Tuesday, April 19, 2011


Recent and ongoing political upheaval (and dare I say it, revolution) in the Middle East is the first of its kind to be dubbed 'cyber-resistance'. From Egypt to Syria, people have been informed, persuaded and inspired, not to say mobilized, by social networking sites such as Facebook and Twitter. So much so that the ousting of Egypt's Mubarak has been labeled the 'Facebook Revolution', while the earlier protests in Iran following that country's 2009 presidential elections have become known as the "Twitter Revolution".

Whether this is media-hype or not is beside the point. The internet is a powerful tool, and Twitter and Facebook are the means to a lot more interesting ends than banal, vapid status -envy.

With this is mind, here's a bit of what-if: what would Apartheid in South Africa have looked like if the internet and its' attendant social networking capabilities had existed during, say, the 1970's and '80's?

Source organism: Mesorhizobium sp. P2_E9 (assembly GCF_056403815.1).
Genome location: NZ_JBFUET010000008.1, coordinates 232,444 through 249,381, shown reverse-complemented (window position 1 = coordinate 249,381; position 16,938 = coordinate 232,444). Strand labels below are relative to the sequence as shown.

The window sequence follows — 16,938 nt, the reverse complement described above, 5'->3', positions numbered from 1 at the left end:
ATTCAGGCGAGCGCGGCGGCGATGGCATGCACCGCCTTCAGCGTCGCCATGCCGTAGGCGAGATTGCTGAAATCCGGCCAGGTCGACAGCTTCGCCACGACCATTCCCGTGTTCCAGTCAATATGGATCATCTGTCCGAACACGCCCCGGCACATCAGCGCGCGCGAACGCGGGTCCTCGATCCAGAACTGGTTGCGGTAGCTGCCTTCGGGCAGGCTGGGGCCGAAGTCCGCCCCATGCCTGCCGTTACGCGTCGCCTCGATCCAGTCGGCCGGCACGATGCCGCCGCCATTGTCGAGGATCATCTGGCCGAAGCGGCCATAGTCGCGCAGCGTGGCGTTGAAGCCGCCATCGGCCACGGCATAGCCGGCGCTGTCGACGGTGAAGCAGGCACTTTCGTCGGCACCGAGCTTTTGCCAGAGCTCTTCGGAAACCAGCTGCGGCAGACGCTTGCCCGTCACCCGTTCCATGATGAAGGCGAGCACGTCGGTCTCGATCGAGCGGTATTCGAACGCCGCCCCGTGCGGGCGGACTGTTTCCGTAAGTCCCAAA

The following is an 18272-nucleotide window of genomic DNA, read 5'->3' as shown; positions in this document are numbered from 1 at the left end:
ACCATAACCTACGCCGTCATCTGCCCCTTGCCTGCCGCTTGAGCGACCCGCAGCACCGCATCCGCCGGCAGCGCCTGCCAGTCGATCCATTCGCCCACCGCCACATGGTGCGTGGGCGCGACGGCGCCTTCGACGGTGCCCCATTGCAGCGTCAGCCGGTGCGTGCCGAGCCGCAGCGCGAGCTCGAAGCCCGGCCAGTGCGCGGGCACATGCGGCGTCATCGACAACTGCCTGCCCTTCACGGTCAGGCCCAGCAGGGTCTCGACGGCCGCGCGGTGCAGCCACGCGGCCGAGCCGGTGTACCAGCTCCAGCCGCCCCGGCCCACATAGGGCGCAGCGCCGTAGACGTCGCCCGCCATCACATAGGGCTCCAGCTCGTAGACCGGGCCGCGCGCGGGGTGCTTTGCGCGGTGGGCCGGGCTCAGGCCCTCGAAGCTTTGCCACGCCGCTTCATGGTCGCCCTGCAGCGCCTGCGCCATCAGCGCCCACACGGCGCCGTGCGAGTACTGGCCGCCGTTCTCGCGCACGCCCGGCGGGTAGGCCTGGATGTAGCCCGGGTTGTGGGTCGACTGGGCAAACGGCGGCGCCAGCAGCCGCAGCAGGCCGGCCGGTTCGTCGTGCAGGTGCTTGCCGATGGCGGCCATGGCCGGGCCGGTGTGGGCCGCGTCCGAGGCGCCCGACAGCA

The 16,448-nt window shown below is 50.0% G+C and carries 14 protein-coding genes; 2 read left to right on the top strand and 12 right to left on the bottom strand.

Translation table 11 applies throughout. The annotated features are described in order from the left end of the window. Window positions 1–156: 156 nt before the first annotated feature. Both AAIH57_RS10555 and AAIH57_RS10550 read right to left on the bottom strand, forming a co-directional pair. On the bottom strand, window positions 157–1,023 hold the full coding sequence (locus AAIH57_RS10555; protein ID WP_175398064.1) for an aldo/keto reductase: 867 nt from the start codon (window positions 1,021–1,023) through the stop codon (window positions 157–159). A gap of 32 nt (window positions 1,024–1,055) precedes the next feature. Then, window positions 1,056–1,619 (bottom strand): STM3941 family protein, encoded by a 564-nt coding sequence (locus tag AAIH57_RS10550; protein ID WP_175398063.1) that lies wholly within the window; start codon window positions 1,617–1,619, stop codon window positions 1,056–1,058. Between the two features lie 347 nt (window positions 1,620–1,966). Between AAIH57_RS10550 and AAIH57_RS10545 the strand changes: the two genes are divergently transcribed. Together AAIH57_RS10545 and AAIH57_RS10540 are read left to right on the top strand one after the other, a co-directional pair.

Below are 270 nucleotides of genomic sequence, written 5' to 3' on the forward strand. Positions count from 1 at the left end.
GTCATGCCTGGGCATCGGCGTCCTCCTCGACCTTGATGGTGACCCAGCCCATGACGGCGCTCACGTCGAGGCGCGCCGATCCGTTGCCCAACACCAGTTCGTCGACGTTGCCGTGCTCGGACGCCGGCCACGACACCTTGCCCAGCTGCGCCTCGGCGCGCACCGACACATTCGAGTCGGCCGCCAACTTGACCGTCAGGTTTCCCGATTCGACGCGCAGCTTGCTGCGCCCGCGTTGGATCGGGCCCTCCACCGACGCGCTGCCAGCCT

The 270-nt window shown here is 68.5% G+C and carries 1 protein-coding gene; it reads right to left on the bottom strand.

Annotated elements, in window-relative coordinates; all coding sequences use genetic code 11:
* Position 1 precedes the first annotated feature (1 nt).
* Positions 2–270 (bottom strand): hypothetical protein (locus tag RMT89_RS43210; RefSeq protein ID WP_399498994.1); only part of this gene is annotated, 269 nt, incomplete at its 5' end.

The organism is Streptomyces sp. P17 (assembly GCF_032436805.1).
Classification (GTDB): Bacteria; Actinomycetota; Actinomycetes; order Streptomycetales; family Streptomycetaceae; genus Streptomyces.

How would the banned and exiled ANC have used Twitter to rally the people of South Africa against the Apartheid regime?

How would the beleaguered National Party government have made use of Facebook to marshal the troops to hold back the tidal wave of Die Swart Gevaar?

It's an intriguing fantasy. Of course, humanity doesn't need technology to affect political discourse, but it sure helps. Kira Baiasu makes the point in a piece entitled Social Media: A Force For Political Change in Egypt, saying that social networking gives protestors invaluable anonymity, instant access to the masses and an opportunity to politicize an otherwise apathetic or disinterested body politic.

So allow yourself to imagine the Struggle on Twitter. Umkhonto we Sizwe's Facebook profile. The Robben Island group page. The 1976 Soweto Uprising sending out invites. End Conscription Campaign emails. Black Sash tweets. Chris Hani's status updates. 

Or, for that matter, AWB blogs, National Party 'likes' and SADF Google campaigns.

I'm not trying to be facetious. I would love your suggestions on what could've been.

Of course, the obvious next step then is, "Well, if not then, why not now?"

No wonder Julius Malema suggested closing down Twitter last year...

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